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Leeds Trinity University

Working with Children, Young People and Families

UCAS Code: L540

Bachelor of Arts (with Honours) - BA (Hons)

Entry requirements


Pearson BTEC Level 3 National Extended Diploma (first teaching from September 2016)

MMM

GCSE English language at grade C or 4 (or higher) will be required

UCAS Tariff

104

GCSE English language at grade C or 4 (or higher) will be required

96%
Applicants receiving offers

About this course


This course has alternative study modes. Contact the university to find out how the information below might vary.

Course option

3years

Full-time | 2019

Other options

6 years | Part-time | 2019

Subjects

Social policy

Health and welfare

Do you want to make a difference to the lives of children and their families? Working with Children, Young People and Families addresses the increasing demands faced by contemporary families, such as the effects of social media, poverty and changing family structures.

You'll study aspects of child development, looking at how society understands the concept of family and the rights of children. You'll also look at the complex issue of safeguarding children, considering as a practitioner the current law and policy initiatives to understand how we can protect children.

We'll explore the range of problems that families can face while children are growing up, examining not only the approaches needed to support and empower families, but also the range of skills and therapeutic interventions needed for families.

You'll get the opportunity to explore your career options early in your degree when you complete two professional work placements in your first and second years. Working in a variety of child and family settings, you'll make the link between theory and practice and understand the importance of professionalism in the workplace. We'll also work with you to develop your research skills, showing you how to use research for professional settings and policy making.

By the time you graduate, you'll have developed the key professional skills needed for assessing and intervening in children's lives and an understanding of the complexities of multi-agency working.

**Placement opportunities**
?We are one of only a few UK universities to build professional work placements into every degree. You'll complete two professional work placements, which will give you the chance to graduate with up to three months' professional work experience without having to take a sandwich year out.

You'll complete a five-week professional work placement in your first year and a six-week professional work placement in your second year. Our students have worked as family support workers, pastoral support workers and in secondary schools while on placements. They've also worked in children's centres, youth services, police domestic violence units and youth offending teams.

**Graduate opportunities**
You'll be prepared for a career in family support or children's centre work, or you could progress onto postgraduate study that could lead to a career in social work.

Modules

On Child and Family Welfare Studies degree provides a range of modules. The emphasis is on helping you to develop the knowledge, skills and understanding you will need to work directly with children and families, to establish good relationships with other professionals or to focus on developing higher level professional and academic skills in your future career.

Tuition fees

Select where you currently live to see what you'll pay:

Channel Islands
£9,250
per year
England
£9,250
per year
EU
£9,250
per year
International
£11,250
per year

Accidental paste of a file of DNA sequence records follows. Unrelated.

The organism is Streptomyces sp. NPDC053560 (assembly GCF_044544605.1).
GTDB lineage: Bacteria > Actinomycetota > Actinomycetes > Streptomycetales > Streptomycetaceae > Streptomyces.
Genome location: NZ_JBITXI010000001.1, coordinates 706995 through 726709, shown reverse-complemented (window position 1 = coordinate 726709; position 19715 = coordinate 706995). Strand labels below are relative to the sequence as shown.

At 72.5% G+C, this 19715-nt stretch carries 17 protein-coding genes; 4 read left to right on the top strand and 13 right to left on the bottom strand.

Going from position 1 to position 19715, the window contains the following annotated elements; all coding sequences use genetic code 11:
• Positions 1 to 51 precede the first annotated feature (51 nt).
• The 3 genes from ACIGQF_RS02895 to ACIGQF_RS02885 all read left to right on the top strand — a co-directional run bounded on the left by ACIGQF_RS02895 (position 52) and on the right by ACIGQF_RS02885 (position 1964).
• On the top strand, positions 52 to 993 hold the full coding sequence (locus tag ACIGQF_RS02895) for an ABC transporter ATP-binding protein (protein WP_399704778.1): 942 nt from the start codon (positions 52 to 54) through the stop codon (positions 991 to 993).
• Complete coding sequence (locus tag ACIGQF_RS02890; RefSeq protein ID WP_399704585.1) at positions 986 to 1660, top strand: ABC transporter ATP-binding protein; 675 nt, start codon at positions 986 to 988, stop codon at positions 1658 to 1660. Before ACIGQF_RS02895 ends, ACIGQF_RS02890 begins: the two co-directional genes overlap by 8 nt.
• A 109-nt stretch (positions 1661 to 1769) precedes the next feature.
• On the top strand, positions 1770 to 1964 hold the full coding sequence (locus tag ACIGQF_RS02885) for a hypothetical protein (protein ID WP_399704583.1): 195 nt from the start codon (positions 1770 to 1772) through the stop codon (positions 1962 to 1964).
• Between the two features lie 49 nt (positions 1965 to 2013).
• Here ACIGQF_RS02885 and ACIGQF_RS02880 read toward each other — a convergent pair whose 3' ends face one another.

Northern Ireland
£9,250
per year
Scotland
£9,250
per year
Wales
£9,250
per year

The Uni


Course location:

Leeds Trinity University

Department:

Childhood and Education

TEF rating:

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What students say


We've crunched the numbers to see if overall student satisfaction here is high, medium or low compared to students studying this subject(s) at other universities.

77%
med
Social policy

How do students rate their degree experience?

The stats below relate to the general subject area/s at this university, not this specific course. We show this where there isn’t enough data about the course, or where this is the most detailed info available to us.

Social policy

Teaching and learning

95%
Staff make the subject interesting
90%
Staff are good at explaining things
81%
Ideas and concepts are explored in-depth
90%
Opportunities to apply what I've learned

Assessment and feedback

Feedback on work has been timely
Feedback on work has been helpful
Staff are contactable when needed
Good advice available when making study choices

Resources and organisation

76%
Library resources
86%
IT resources
86%
Course specific equipment and facilities
52%
Course is well organised and has run smoothly

Student voice

Staff value students' opinions

Who studies this subject and how do they get on?

99%
UK students
1%
International students
3%
Male students
97%
Female students
68%
2:1 or above
15%
Drop out rate

Most popular A-Levels studied (and grade achieved)

D
D
D

Health and social care

Sorry, no information to show

This is usually because there were too few respondents in the data we receive to be able to provide results about the subject at this university.


Who studies this subject and how do they get on?

99%
UK students
1%
International students
13%
Male students
87%
Female students
64%
2:1 or above
16%
Drop out rate

Most popular A-Levels studied (and grade achieved)

C
D
B

After graduation


The stats in this section relate to the general subject area/s at this university – not this specific course. We show this where there isn't enough data about the course, or where this is the most detailed info available to us.

Social policy

What are graduates doing after six months?

This is what graduates told us they were doing (and earning), shortly after completing their course. We've crunched the numbers to show you if these immediate prospects are high, medium or low, compared to those studying this subject/s at other universities.